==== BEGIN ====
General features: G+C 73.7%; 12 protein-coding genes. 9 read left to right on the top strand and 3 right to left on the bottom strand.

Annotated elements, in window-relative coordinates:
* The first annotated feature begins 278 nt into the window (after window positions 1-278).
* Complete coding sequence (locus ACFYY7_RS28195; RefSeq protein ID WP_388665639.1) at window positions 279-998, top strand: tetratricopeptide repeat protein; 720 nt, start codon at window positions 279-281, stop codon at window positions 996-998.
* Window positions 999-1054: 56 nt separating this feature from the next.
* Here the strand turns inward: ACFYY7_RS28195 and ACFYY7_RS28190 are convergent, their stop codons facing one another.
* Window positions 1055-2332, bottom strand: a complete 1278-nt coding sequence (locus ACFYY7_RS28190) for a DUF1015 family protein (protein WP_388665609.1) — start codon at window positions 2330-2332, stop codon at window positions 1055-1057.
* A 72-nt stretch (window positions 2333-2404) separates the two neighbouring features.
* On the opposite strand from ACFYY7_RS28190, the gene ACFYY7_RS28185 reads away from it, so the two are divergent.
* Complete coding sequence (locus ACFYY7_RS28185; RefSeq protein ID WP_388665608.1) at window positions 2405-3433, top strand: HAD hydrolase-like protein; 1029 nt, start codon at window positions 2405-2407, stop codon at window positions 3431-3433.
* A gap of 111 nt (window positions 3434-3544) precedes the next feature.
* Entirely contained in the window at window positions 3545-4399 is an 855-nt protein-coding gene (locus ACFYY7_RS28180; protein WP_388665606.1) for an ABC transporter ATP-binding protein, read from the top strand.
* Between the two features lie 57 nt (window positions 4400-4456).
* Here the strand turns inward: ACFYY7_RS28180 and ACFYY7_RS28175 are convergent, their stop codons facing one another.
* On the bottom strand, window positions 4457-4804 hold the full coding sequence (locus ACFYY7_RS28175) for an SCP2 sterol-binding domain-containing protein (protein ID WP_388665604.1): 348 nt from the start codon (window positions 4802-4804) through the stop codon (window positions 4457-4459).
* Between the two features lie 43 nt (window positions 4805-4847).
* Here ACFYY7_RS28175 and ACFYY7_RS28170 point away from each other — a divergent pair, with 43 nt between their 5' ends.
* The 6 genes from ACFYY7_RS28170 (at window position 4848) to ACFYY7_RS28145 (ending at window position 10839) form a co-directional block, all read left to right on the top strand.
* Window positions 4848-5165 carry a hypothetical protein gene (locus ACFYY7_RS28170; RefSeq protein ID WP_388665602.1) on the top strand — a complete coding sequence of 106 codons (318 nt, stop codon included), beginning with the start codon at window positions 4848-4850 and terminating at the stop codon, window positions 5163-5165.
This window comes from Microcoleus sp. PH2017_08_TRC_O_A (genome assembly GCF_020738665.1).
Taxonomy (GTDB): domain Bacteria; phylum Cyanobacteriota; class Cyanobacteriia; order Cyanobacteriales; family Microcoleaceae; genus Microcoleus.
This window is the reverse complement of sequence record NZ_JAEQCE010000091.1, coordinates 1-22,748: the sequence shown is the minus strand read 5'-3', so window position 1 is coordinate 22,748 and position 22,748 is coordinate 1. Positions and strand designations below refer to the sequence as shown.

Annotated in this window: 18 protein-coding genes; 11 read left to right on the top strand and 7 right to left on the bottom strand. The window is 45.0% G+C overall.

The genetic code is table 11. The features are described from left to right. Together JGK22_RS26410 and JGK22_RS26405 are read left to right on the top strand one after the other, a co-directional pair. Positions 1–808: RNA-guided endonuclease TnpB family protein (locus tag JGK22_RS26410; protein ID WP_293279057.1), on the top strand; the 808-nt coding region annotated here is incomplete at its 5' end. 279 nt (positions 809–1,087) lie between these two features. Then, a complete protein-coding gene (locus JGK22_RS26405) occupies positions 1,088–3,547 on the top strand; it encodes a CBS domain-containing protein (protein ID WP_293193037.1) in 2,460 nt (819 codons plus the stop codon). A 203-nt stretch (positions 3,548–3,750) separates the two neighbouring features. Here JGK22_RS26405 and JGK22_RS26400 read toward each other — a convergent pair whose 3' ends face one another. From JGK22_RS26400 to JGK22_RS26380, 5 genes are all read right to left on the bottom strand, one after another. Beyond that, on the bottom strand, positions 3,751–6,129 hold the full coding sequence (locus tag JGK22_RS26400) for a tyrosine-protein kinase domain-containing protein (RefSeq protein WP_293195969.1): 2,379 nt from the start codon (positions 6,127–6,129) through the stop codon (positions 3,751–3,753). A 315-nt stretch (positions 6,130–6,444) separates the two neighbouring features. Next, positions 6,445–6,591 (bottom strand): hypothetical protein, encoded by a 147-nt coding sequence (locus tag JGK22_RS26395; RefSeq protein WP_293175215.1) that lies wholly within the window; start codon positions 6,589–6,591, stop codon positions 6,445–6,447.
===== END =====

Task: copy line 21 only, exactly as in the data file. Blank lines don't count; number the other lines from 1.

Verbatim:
Taxonomy (GTDB): domain Bacteria; phylum Cyanobacteriota; class Cyanobacteriia; order Cyanobacteriales; family Microcoleaceae; genus Microcoleus.